The clouds which had hung so heavily over the youth of Clare, far from dispersing, grew denser and darker as he advanced towards manhood. His father, who had been the constant associate of his labours, became more and more infirm, and he was constrained to toil alone, and far beyond his strength, to obtain a mere subsistence. It was at this cheerless moment, he composed 'What is Life?' in which he has treated a common subject with an earnestness, a solemnity, and an originality deserving of all praise: some of the lines have a terseness of expression and a nervous freedom of versification not unworthy of Drummond, or of Cowley.
And what is Life?-An hour-glass on the run,
A mist, reatreating from the morning sun,
A busy, bustling, still-repeated dream,—
Its length? A minute's pause, a moment's thought.
That in the act of seizing shrinks to nought.
That robs each floweret of its gem,-and dies;
Which stings more keenly through the thin disguise.
A long and lingering sleep, the weary crave.
Then what is Life?-When stripp'd of its disguise,
To teach unthankful mortal how to prize
That the author of such verses (and there are abundance of them) should have continued till the age of twenty-five unfriended and unknown, is less calculated perhaps to excite astonishment, than that devotedness to his art, which could sustain him under the pressure of such evils, and that modesty which shrunk from obtruding his writings on the world. Once, indeed, and once only, he appears to have made an effort to emerge from this cheerless obscurity, by submitting his verses to a neighbour, who, it seems, enjoyed a reputation for knowledge in such matters.' Even here his ill-fortune awaited him; and his muse met not only with discouragement but rebuke. The circumstance is however valuable, since it serves to illustrate the natural gentleness of the poet's disposition. Instead of venting his spleen against this rustic Aristarch, he only cleaves to his favourite with greater fondness.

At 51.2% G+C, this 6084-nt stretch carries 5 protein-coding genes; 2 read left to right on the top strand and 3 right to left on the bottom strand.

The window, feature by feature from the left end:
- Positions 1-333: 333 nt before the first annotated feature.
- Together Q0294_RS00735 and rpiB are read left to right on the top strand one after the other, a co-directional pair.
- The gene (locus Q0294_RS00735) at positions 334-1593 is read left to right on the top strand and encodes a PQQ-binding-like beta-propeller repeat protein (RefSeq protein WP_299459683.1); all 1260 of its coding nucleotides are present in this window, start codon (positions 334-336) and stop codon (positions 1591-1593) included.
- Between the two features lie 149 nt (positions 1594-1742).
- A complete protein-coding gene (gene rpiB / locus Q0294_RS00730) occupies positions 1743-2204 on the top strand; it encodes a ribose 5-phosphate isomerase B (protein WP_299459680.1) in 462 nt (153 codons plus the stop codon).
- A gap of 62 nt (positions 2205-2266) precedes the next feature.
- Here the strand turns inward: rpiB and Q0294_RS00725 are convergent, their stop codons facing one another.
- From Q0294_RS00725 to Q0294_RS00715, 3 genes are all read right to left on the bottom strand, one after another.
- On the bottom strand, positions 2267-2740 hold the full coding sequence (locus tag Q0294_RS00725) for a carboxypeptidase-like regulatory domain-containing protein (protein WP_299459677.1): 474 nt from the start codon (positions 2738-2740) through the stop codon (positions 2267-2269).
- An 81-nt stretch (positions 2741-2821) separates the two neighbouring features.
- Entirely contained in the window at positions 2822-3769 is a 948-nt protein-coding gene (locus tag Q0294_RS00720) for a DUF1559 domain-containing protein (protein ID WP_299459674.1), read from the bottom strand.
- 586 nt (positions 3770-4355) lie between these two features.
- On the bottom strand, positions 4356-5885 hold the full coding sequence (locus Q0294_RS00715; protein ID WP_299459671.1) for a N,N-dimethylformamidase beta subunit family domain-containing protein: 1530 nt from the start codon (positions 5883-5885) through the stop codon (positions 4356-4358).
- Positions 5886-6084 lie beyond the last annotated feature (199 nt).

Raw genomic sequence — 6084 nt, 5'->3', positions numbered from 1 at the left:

'Still must my rudeness pluck the flower
Still will I love thee, Poesy.'-p. 124.
Though need make many poets,' it was not need that excited Clare to write poetry, though its importunity finally drove him 'to trust his little bark to the waves.' Without a shilling in his pocket, with a father and mother aged and decrepit at home, who rather required his aid than contributed to alleviate his condition, with a frame so feeble by nature, as to sink under the toil to which he had all his life submitted, he at length-and on the impulse of the moment-bethought himself of endeavouring to obtain some small advantage from those mental labours which had at various seasons so deeply engaged his mind. working alone in the lime-pits, at Ryhall, in the dead of winter, 1818,' these are his own words, when knowing it impossible for me to pay a shoemaker's bill of more than three pounds, having only eighteen-pence to receive at night, I resolved upon publishing proposals for printing a little volume of poems by subscription; and at dinner-time I wrote a prospectus, with a pencil,